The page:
Recent 2015 audit surveys report some interesting findings about the current role of audit committees. They highlight not only how complex the world of risk management and oversight has become in the corporate world, but also the enormous breadth of responsibilities that the audit committee is expected to bear.

The requirements of internal audit will only continue to expand because, as PwC’s recent “2015 State of the Internal Audit Profession Study” shows, 60 percent of CAEs believe that within the next five years their internal audit function will need to be providing not only value-added services, but also proactive advice for the business.

Additionally, in KPMG’s recent “2015 Global Audit Committee Survey,” 74 percent of audit committee respondents said that more time is required to perform their role. Key areas of the internal auditor’s role that will require more time include:

  1. Internal controls around operational risk
  2. Oversight of the risk management process
  3. Cybersecurity
  4. Legal and regulatory compliance, including bribery and corruption
  5. Pace of technology change
  6. Internal controls around financial reporting

As if this list of responsibilities was not enough, when asked how the audit committee could improve its overall effectiveness, the response was that the primary way is to gain a better understanding of business strategy and risks. This makes sense of course, since having a good understanding of core strategic business risks provides an important context for considering the huge range of other risks.

How can the audit committee and, by delegation, the internal audit team, hope to successfully deliver on these demanding expectations?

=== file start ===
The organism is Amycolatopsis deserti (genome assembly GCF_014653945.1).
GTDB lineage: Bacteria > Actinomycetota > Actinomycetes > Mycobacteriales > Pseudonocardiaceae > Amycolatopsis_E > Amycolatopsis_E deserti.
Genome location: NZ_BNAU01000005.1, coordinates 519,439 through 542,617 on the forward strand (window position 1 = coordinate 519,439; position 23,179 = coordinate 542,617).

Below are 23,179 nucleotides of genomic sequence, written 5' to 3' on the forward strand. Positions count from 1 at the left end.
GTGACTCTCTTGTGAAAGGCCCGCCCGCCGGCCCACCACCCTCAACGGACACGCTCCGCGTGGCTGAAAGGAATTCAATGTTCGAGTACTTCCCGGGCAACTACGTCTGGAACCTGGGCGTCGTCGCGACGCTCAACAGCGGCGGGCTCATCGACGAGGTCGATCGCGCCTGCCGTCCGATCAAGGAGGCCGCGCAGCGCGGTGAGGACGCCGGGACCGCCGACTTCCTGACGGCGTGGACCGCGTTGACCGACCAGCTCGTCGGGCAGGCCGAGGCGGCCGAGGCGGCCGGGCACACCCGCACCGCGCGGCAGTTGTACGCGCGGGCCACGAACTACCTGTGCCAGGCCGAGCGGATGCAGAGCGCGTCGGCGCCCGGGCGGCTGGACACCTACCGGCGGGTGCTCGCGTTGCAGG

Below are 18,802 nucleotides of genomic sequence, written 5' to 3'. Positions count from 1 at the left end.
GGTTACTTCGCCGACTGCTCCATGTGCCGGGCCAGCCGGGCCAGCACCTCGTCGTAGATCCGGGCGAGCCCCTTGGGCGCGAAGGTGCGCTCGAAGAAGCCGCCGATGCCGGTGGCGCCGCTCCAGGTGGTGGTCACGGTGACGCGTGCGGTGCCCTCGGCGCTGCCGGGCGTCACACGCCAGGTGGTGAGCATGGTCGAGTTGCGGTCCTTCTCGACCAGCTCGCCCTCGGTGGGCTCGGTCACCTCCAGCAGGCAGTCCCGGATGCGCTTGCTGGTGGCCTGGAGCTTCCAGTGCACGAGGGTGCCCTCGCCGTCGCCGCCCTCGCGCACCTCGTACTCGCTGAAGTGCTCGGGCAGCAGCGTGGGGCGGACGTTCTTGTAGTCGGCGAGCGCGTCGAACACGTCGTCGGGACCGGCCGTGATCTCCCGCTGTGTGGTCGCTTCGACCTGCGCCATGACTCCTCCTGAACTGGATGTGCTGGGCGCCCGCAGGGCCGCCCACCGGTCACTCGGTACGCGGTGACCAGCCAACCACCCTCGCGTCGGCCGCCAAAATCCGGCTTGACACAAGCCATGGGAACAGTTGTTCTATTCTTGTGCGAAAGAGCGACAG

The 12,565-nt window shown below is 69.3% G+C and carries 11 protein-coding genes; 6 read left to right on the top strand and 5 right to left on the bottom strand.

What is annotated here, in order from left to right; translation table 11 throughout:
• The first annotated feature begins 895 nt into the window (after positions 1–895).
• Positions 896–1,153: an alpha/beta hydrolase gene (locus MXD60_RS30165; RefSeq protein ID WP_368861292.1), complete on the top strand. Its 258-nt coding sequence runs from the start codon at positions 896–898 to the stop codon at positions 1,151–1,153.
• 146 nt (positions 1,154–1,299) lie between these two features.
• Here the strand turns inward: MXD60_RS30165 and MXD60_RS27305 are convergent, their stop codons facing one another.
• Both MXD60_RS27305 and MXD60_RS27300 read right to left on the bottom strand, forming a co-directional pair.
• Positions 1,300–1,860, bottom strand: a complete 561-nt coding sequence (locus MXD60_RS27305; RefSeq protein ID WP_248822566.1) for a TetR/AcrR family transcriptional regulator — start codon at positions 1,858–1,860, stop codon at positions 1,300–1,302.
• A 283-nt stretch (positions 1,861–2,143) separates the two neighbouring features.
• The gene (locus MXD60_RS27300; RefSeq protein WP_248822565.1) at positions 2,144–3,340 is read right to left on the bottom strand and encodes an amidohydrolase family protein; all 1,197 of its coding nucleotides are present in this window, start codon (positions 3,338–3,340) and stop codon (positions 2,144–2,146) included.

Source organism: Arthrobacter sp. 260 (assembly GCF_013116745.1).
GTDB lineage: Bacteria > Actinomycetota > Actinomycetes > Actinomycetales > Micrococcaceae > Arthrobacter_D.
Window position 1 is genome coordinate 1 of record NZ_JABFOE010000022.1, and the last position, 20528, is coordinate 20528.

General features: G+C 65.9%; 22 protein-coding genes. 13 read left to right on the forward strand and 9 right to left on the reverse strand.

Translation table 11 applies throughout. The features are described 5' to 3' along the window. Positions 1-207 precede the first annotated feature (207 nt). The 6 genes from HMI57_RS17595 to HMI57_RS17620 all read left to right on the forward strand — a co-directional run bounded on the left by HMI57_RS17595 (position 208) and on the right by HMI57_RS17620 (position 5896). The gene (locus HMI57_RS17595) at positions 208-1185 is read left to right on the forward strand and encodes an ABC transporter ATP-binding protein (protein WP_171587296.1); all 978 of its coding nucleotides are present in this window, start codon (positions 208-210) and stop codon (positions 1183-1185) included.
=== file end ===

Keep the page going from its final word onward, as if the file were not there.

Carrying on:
Technology

Technology can be a big enabler here, as has been proven already in core business process areas. Technology is currently under-utilized in audit and risk in far too many organizations, as many other surveys repeatedly show.

Technology can provide the audit committee with dashboards that show the current status of overall risk management, risk assessment and audit activities, with the ability to drill down and understand specific risks, risk trends, audit findings and responses. Much of this is achieved through the implementation of automated risk and controls assessment solutions, driven by continuous auditing and monitoring of transactions.

Without technology, it is unrealistic, if not impossible, for the audit committee (as well as risk committees and the Board) to have an accurate, timely, enterprise-wide view of the organization’s risks.

Shift of Focus and Resources

Internal auditors are in a unique position within an organization and have the potential to deliver great value in areas well beyond their traditional focus. But, in order to do this, they need to be enabled in two critical ways: they need sufficient resources to be able to deliver realistically on an expanded mandate, and they need to harness the power of technology and work with data from across the enterprise in a way that no other functional team in the organization can do.


John Verver

image001John Verver, CPA CA, CMC, CISA

Advisor, ACL

John Verver is currently an advisor to ACL. Previously, John spent two decades as a vice president with ACL, with overall responsibility for product and services strategy, as well as leadership and growth of ACL’s professional services organization, including customer success services, training, and technical support.

John is acknowledged as an expert authority and domain thought leader on the use of enterprise governance technology, particularly data analytics and data automation for audit, risk management, and compliance. He speaks regularly at global conferences and is a frequent contributor of articles in professional and business publications.

John is a Chartered Professional Accountant, Certified Management Consultant, and Certified Information System Auditor.

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